We feed round bales, so the calculation is a little different, but for a light horse, esp. one that is a harder keeper, I'd say 50#/day is minimum. For a heavy horse, plan on 75#/day min. Of course, a lot depends, too, on how much they're worked, if you're giving grain as well, how you feed your hay (how much is wasted), and how they're kept. A horse with good shelter will eat less than one without. Good luck!

ps~ Square bales store best on pallets, where air can get underneath.

Daun said...

Thanks everyone for your great comments/suggestions. Based on your feedback, I will likely not sell any hay right now and see how they go through it when it really gets cold.

I did store the hay on pallets. Another good trick is to put down a layer of paper wrapped shavings as the first layer off the pallets. This will also absorb moisture from the floor.

75 lbs! Wow! I pay pretty close attention (i.e., never happy) with how much the horses have been fed at previous barns and I can honestly say that Brego has never received 75 lbs of hay in a day, not even 50 lbs. I do feed nutrient-dense feed, with a lot of protein and fat, which I suppose helps.

At the last barn, he was getting maybe 25 lbs of hay a day (in addition to 8lbs of feed) and I was very unhappy, but he never looked better. I have NEVER felt a rib on Brego, even at the peak of our workouts this past summer. Right now, he's more than a little tubby from his injury and being out of work.

As for heavy vs light, that TB mare is going to eat me out of house and home. She gets the same hay and THREE TIMES the feed and you can see ribs. I've had blood work done, worming done, teeth done, chiro done, acupuncture done, switched feeds until her highness found one she liked, etc. She eats every morsel and doesn't gain. I guess that's an older Tb for you. The only thing that puts weight on that mare is green grass, and I just don't have it here, so she gets handgrazed on the lawn every day and all the gorgeous hay she can eat. We're putting out a little more than a bale a day now and there's lots of waste.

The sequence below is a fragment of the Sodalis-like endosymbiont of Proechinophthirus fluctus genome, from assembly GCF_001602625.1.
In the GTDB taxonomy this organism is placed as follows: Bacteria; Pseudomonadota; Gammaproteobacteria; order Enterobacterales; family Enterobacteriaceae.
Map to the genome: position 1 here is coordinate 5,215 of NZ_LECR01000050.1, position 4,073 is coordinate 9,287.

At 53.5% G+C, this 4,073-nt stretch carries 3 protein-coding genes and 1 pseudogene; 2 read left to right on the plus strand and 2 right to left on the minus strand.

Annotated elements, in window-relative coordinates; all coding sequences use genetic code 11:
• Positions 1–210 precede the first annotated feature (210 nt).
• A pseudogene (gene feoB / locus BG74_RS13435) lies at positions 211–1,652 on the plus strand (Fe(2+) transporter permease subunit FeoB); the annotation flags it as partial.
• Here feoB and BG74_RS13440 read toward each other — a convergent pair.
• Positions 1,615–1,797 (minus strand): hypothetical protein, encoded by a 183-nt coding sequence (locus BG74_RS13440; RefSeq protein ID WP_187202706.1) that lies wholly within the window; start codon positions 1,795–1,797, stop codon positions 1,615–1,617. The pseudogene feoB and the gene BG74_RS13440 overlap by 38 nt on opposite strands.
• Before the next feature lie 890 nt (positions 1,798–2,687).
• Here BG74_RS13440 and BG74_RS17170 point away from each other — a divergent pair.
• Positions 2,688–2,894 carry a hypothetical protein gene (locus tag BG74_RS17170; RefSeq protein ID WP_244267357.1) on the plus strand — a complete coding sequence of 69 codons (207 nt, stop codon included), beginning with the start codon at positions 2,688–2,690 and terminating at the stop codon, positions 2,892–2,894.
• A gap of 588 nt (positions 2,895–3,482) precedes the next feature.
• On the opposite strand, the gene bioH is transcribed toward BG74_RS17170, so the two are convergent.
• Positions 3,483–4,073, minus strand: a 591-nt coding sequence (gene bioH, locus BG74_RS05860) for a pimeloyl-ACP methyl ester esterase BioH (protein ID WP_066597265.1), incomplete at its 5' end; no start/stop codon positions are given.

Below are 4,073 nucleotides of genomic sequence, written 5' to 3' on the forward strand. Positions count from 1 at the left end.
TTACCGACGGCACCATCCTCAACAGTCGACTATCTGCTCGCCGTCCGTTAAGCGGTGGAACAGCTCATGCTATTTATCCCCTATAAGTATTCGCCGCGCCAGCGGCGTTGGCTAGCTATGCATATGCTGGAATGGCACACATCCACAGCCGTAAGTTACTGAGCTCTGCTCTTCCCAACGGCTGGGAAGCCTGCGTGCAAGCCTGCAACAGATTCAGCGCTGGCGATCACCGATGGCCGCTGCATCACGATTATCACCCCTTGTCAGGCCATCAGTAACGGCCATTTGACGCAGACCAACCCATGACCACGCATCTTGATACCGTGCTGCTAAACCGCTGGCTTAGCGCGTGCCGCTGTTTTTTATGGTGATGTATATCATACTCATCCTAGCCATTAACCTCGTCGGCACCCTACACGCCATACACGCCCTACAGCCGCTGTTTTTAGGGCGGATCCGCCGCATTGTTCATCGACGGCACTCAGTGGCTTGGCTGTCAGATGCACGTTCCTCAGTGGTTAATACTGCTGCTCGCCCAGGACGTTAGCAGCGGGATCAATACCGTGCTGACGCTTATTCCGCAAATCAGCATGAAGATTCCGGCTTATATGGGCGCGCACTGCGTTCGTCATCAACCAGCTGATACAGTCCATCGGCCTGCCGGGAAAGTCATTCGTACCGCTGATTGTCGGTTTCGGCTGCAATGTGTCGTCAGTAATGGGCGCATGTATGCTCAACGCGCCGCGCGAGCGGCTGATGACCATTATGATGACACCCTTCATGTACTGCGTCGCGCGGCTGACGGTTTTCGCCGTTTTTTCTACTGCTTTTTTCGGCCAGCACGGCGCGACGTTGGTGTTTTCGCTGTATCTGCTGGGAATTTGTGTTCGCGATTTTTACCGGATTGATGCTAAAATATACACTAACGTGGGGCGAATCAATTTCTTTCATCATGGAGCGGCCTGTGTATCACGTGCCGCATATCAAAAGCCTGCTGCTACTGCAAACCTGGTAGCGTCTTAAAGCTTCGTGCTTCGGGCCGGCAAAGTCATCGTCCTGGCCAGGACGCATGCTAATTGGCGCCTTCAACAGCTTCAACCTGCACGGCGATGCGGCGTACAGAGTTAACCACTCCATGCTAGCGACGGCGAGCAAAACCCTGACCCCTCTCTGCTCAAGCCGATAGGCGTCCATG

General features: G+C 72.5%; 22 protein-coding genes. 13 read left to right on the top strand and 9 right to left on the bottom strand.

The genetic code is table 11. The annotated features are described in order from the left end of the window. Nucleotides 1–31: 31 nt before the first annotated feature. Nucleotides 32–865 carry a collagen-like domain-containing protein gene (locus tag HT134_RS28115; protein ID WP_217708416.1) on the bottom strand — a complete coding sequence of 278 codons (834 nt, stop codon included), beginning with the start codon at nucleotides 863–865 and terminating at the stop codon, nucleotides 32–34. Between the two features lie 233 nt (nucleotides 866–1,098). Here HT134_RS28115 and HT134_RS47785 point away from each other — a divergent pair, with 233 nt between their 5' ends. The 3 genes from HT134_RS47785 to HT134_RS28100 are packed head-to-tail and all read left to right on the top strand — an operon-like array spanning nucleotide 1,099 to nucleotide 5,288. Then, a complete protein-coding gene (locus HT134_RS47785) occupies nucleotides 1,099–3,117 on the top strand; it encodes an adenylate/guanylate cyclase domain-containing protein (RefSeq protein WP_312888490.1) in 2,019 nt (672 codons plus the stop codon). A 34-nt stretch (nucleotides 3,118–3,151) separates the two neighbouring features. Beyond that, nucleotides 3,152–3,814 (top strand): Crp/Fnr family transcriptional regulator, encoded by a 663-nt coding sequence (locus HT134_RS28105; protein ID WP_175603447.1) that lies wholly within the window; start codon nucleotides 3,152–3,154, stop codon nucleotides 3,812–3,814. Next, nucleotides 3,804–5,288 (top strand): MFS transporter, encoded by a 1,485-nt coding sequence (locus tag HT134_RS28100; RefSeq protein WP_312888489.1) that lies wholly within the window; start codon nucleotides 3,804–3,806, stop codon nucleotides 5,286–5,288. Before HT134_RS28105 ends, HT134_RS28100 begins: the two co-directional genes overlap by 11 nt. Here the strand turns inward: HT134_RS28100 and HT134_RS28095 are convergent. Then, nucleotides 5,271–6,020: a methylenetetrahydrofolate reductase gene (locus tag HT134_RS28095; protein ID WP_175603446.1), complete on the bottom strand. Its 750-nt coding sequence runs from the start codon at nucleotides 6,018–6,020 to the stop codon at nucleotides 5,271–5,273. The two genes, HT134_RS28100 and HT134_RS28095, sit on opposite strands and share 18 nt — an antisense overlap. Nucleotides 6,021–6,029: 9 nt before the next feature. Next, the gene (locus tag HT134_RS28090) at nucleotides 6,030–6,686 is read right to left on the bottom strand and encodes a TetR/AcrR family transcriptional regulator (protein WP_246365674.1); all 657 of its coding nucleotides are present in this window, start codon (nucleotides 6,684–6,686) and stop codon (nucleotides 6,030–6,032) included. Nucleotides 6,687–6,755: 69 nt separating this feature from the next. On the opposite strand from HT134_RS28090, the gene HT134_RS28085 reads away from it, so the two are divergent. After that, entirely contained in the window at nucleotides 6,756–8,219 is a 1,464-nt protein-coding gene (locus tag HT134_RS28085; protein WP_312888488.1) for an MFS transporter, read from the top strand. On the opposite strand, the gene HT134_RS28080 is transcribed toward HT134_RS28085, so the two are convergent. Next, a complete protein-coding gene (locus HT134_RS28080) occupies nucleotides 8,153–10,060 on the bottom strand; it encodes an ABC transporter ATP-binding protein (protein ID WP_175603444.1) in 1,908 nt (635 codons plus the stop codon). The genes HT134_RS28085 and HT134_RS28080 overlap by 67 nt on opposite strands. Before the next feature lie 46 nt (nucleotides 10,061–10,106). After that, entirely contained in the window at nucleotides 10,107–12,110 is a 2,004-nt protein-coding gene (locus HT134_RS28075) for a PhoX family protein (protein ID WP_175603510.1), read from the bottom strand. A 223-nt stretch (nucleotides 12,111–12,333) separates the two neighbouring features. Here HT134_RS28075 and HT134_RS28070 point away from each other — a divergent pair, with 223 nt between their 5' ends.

Anyway, thanks for all the comments everyone. I will not feel so bad for buying so much now and see how it goes!!

Jackie said...

That sure is a beautiful site after reading everyone's hay woes of the last year. Definitely better to have a little too much than to run out.

And you're right, that is a typical thoroughbred. They can each twice as much as a horse twice their size and still show ribs. Definitely not easy keepers, unlike Mr. Brego there. :) You've definitely got both ends of the spectrum.

Serena said...

I have both ends of the spectrum too and i'm in the same boat as your last boarding barn. Each horse gets about 25 lbs of hay a day. I've always heard that, unless you're working them hard, you should ideally feed 1% of their body weight 2x or 3x daily. Thus, a 1200 lb horse gets 12 lbs of hay in the a.m. and in the p.m. I do wish they got a little more, and i have my TB on Senior feed, but both my horses look awesome, so i really can't complain.

BritnieAnn said...

WOW!! That is a LOT of bales, thank goodness you found places for it all!! But with a percheron, I think you are better to play safe then sorry! ;)

Rhyadawn said...

500 40lb bales is not a lot of hay for 2 horses. You may find you won't have as much left over next summer as you think you will.

I'm feeding a 40lb bale per day to the stallions I am caring for right now. Its good hay, and none of them are hard keepers.

I really like your set up btw, your barn is so well done, and the inground water trough from the spring is genious!

Bev said...

Or, you could let Brego and Hobby sleep in it, too. Jack is never happier than when he has a totally unleashed round bale. He and his pasture buddies eat until he needs a nap. He then sprawls his big old body across what's left of it while his buddies stand watch. When he wakes up, they all dig in again. There are definite advantages to being the big banana.

Last Saturday they put the first round bale of the Winter in his paddock. By Wednesday, the three of them had eaten most of it!